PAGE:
Borrowing its geometry from the popular mmmBop aluminium trail hardtail, the M74 swaps in some budget-conscious tubing to keep the price down and ends up ride-ready with its 1x9 transmission at a wallet-friendly £700.
Although not quite the budget mmmBop that Ragley would like us to believe, the M74 is good enough – and cheap enough – to stand on its own two wheels. It has great handling and genuine hard-riding ability, at a price that should make the competition weep, making it well worth considering.
Ride & handling: Long geometry and precise steering make for a fun ride at a low price
The M74 we rode was an early production bike and some minor spec details may change but it’s very close to what will shortly be available. The frame sticks with Ragley's usual formula of slack angles and a long top tube – an unusual take on geometry that works well, particularly for riders who actively take on the trail.
The laid-back angles are about all the M74 shares with the more costly mmmBop, though. The budget chassis build lacks the subtle ﬂuidity of thinner tube walls and a more forgiving rear triangle – it’s not at its best when you’re drifting along admiring scenery. But largely all Ragleys seem to be at their best when ridden hard and the M74 wants to be told where to go by its rider.
Ragley’s decision to market the M74 with a 1x9 setup is a bold one but we think it suits the bike’s playful character. The single chainring setup keeps gear selection simple and the long top tube and slack angles work extremely well, to keep the rider’s weight centred between the wheels, making it easy to shufﬂe between front and rear wheel-biased grip.
The ﬂy in the ointment is the unique-to-Ragley RockShox Recon Silver R fork, which, despite offering great steering precision thanks to its Maxle through-axle, has the typical over-sprung and slightly cludgy feel of a budget coil-spring unit. Still, at this price it’d be churlish to make too much of it.
Frame & equipment: Rigid frame build verges on harsh; the fork doesn’t do the frame justice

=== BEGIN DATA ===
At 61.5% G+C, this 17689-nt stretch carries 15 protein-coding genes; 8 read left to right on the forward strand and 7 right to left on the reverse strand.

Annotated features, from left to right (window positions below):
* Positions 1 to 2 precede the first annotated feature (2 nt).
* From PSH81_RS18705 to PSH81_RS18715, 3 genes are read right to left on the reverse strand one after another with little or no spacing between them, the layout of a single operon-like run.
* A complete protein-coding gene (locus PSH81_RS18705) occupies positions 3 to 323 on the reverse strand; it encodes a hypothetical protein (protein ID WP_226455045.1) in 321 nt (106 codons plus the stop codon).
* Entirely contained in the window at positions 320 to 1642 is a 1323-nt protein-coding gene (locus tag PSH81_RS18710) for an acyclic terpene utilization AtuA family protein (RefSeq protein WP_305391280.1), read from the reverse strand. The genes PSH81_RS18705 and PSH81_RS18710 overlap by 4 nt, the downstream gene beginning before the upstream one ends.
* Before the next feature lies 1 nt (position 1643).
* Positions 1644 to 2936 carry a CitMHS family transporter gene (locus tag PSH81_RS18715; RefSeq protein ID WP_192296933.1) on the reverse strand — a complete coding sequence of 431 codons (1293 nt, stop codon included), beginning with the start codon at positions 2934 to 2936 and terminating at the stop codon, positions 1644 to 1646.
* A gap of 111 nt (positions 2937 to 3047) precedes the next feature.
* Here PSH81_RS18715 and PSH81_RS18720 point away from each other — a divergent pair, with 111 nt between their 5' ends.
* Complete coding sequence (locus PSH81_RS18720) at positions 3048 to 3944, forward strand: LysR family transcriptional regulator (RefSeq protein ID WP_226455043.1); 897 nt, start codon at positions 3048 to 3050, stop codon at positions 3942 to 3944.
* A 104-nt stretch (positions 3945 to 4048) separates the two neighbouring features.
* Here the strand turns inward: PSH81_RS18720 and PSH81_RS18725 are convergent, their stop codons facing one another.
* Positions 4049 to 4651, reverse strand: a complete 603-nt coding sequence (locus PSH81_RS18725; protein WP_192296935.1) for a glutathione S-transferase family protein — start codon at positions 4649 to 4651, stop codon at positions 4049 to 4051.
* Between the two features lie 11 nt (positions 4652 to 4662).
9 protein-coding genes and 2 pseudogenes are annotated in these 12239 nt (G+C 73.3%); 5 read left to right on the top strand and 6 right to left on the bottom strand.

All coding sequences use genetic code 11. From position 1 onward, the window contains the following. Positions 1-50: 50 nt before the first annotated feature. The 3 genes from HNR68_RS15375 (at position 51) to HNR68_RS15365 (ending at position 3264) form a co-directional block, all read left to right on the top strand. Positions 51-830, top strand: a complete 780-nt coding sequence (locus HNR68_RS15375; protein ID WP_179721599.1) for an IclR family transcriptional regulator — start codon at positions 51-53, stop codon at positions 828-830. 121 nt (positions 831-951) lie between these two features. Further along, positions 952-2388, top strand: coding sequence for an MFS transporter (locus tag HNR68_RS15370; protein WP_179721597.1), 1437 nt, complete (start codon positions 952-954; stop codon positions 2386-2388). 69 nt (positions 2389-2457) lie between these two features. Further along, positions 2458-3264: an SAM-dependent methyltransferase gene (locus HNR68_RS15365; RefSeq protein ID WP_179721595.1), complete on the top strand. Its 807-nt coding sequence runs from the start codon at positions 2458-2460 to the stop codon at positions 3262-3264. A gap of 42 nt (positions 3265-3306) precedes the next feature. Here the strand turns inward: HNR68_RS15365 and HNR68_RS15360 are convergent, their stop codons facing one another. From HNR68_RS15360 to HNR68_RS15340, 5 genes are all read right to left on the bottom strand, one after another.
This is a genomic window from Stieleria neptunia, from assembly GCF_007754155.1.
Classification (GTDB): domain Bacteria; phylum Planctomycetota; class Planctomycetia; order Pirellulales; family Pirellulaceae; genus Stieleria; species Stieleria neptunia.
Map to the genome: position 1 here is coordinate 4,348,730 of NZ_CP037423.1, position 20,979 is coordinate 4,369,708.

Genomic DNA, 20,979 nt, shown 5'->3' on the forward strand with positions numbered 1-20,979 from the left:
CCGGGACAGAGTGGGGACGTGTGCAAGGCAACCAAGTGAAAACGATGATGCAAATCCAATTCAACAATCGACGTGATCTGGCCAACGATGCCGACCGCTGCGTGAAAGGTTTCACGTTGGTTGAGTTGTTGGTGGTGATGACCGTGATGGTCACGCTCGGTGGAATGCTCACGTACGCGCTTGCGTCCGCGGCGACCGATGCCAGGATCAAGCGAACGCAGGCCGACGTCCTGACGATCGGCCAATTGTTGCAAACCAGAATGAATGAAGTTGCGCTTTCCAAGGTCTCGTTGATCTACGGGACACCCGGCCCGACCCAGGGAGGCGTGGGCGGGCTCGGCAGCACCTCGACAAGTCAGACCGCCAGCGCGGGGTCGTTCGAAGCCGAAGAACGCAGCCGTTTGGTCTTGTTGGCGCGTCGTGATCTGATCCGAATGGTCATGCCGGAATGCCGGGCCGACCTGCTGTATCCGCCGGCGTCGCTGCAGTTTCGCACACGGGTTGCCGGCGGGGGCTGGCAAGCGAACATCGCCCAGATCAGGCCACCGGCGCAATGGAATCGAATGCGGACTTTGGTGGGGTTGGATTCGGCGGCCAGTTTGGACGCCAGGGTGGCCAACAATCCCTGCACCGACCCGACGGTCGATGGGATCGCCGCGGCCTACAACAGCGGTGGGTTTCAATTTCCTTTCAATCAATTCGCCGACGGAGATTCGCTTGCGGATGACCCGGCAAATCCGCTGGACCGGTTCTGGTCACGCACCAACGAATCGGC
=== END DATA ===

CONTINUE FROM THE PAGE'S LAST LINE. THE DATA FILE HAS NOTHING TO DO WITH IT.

Ragley’s current line of bikes was built for typical UK-based technical trail riding. The company's slack-and-long approach to frame design works well for a number of different end uses, from cross-country to technical trail riding, giving the M74 the same versatility as its more expensive counterparts elsewhere in the range.
To keep the price down, other Ragley-speciﬁc features have been replaced on the M74 with bog-standard stays and guides. There’s still enough room to run 2.35in tyres but the bridged chainstays mean there's considerably less room for the gloop to fall through. In other words, the M74 has sacriﬁced some of the UK-friendliness in a bid to shave costs.
Still, there’s plenty of good news. Rack mounts add a dose of real-world practicality to the otherwise unremarkable rear end, while a tapered head tube combines with the Maxle-equipped fork to provide a very stiff, stable and plantable front end offering up to 120mm of coil sprung travel.
A mixture of Ragley and branded ﬁnishing kit makes up the rider contact points, while the transmission is a 1x9 affair made up of SRAM X5 derailleurs and a Truvativ Blaze Howitzer 34-tooth single chainring with chainguide up front. If you want to add a wider range of gears you just need to remove the chain guide and add chainrings, a front mech and a shifter. The bike weighs in at a big boned 13.25kg (29.21lb).
This article was originally published in What Mountain Bike magazine.